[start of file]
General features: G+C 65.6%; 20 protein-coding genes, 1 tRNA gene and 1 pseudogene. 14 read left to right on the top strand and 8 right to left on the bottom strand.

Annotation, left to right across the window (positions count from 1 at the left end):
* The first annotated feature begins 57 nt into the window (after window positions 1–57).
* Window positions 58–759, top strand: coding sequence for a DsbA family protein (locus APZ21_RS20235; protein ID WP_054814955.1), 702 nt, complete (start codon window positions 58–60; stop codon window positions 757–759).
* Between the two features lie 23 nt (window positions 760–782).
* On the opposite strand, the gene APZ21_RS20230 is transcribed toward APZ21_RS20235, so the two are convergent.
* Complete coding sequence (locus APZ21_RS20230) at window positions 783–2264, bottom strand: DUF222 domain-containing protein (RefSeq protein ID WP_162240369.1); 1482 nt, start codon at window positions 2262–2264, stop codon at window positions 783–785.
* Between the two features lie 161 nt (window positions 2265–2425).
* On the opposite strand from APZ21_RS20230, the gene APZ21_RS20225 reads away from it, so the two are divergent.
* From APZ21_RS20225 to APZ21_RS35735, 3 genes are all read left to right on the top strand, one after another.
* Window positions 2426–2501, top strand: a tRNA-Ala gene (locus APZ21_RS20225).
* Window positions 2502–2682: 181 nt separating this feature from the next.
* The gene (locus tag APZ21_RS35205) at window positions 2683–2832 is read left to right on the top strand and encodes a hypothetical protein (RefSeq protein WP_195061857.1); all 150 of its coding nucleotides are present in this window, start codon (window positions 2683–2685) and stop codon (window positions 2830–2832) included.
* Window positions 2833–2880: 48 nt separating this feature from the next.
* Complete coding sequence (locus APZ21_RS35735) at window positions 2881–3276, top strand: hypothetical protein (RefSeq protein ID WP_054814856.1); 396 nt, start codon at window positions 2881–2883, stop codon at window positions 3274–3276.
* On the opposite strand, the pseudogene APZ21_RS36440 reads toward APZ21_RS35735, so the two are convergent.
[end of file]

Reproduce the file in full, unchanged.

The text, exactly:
General features: G+C 65.6%; 20 protein-coding genes, 1 tRNA gene and 1 pseudogene. 14 read left to right on the top strand and 8 right to left on the bottom strand.

Annotation, left to right across the window (positions count from 1 at the left end):
* The first annotated feature begins 57 nt into the window (after window positions 1–57).
* Window positions 58–759, top strand: coding sequence for a DsbA family protein (locus APZ21_RS20235; protein ID WP_054814955.1), 702 nt, complete (start codon window positions 58–60; stop codon window positions 757–759).
* Between the two features lie 23 nt (window positions 760–782).
* On the opposite strand, the gene APZ21_RS20230 is transcribed toward APZ21_RS20235, so the two are convergent.
* Complete coding sequence (locus APZ21_RS20230) at window positions 783–2264, bottom strand: DUF222 domain-containing protein (RefSeq protein ID WP_162240369.1); 1482 nt, start codon at window positions 2262–2264, stop codon at window positions 783–785.
* Between the two features lie 161 nt (window positions 2265–2425).
* On the opposite strand from APZ21_RS20230, the gene APZ21_RS20225 reads away from it, so the two are divergent.
* From APZ21_RS20225 to APZ21_RS35735, 3 genes are all read left to right on the top strand, one after another.
* Window positions 2426–2501, top strand: a tRNA-Ala gene (locus APZ21_RS20225).
* Window positions 2502–2682: 181 nt separating this feature from the next.
* The gene (locus tag APZ21_RS35205) at window positions 2683–2832 is read left to right on the top strand and encodes a hypothetical protein (RefSeq protein WP_195061857.1); all 150 of its coding nucleotides are present in this window, start codon (window positions 2683–2685) and stop codon (window positions 2830–2832) included.
* Window positions 2833–2880: 48 nt separating this feature from the next.
* Complete coding sequence (locus APZ21_RS35735) at window positions 2881–3276, top strand: hypothetical protein (RefSeq protein ID WP_054814856.1); 396 nt, start codon at window positions 2881–2883, stop codon at window positions 3274–3276.
* On the opposite strand, the pseudogene APZ21_RS36440 reads toward APZ21_RS35735, so the two are convergent.